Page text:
"diabetes obesity" Discussed on Ben Greenfield Fitness
"Death and others do not the positive role viruses even pathogenic ones play in health and evolution that decline of violence over time the sociological implications of handing body sovereignty over to government authorities. Basically vaccines are way to keep society as we know it functioning as usual the idea. Is everybody get the job and we can go back to normal. It's much like psychiatric medications taking for granted a society that makes vast numbers of people miserable. Maybe we need those drugs to keep them happy or at least functioning thing. Get back to normal. The life defined by society's norms yet that life is what may have made them miserable to begin with similarly what we have known as normal includes the conditions that result in needing arguably anyway the jab in the first place normal has been a society where auto immunity addiction diabetes obesity and other chronic conditions are epidemic levels. This epidemic is actually quite new. In the nineteen fifties the prevalence of diabetes in the united states was a tenth of what it is today. Obesity was a third autoimmune diseases. Were medical rarities. As most cova deaths are in people with diabetes and other chronic conditions the whole context of vaccine policy includes conditions that are historically average. Normal has been the disempowerment of people to maintain their own help themselves and community making them dependent instead on experts to do things to them. The patient is passive patiently. Enduring with the expert. Dr does to her or him. Normal has been a ubiquitous death phobia that worships at the altar of safety and would sacrifice anything that promises security even at the cost of civil liberties personal freedom and community self-determination normal has been the marginalization of holistic natural healing modalities that offer effective treatments for covert and most other conditions. Hoops that sentence will get this flagged as misinformation where the data well that is part of the problem. Society is not devoted the vast resources into researching and developing herbal nutritional vibrational and other unorthodox therapies has into pharmaceutical ones. They don't fit the funding system. And they don't fit the paradigm so evidence at the level of multiple. Large-scale double blinded placebo controlled. Trials is scarce moreover since many alternative therapies depend on unique relationships between therapist patient individualized treatments or active work. By the person being healed they're inherently unsuitable for standardized trials standardized trials that produced the aforementioned data require the control of variables. There part of what. I've been calling industrial medicine. Industrial is all about standardization. Control quantification and scale. That's not to say that alternative and holistic treatments for covert or any other disease lack evidence far from it but to access their full power one must venture into realms beyond industrial diamonds and proofs. I'd like to imagine that a different normal. It departs from industries dream to remake the earth life in the human being in its image it is the normality of the age of ecology the age of relationship they age of community they age of reunion in that future. It is normal to see health as a matter of good relationships. Within the body outside society redeploys the hundreds of billions..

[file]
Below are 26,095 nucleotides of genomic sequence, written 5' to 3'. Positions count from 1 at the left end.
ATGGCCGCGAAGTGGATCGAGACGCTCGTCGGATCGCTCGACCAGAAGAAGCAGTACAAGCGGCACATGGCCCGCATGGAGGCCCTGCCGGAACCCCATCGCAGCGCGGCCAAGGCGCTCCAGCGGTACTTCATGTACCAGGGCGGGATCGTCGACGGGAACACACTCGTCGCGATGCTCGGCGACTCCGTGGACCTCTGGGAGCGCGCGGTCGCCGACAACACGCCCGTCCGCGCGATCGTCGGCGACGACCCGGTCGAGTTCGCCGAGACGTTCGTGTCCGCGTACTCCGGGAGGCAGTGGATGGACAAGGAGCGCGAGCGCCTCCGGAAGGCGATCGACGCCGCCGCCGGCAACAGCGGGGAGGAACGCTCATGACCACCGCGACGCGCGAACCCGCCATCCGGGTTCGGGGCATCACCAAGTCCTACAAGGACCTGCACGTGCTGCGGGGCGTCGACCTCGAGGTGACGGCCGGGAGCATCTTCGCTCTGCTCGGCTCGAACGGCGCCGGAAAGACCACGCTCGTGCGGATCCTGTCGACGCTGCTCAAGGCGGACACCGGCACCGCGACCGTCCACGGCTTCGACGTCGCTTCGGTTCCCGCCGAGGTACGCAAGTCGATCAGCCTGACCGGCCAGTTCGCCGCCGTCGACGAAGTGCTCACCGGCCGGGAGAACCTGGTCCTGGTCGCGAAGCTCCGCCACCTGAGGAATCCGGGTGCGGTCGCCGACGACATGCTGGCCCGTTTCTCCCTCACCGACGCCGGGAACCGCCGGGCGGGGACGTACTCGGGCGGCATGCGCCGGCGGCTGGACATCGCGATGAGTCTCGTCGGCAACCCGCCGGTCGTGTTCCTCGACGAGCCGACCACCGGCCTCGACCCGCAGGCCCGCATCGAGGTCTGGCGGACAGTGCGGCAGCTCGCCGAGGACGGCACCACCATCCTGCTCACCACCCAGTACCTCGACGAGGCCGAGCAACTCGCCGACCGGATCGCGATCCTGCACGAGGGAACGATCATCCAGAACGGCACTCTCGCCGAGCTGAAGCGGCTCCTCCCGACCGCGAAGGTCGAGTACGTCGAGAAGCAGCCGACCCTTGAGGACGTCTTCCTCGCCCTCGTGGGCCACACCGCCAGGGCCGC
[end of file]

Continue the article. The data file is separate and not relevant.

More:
"diabetes obesity" Discussed on KTAR 92.3FM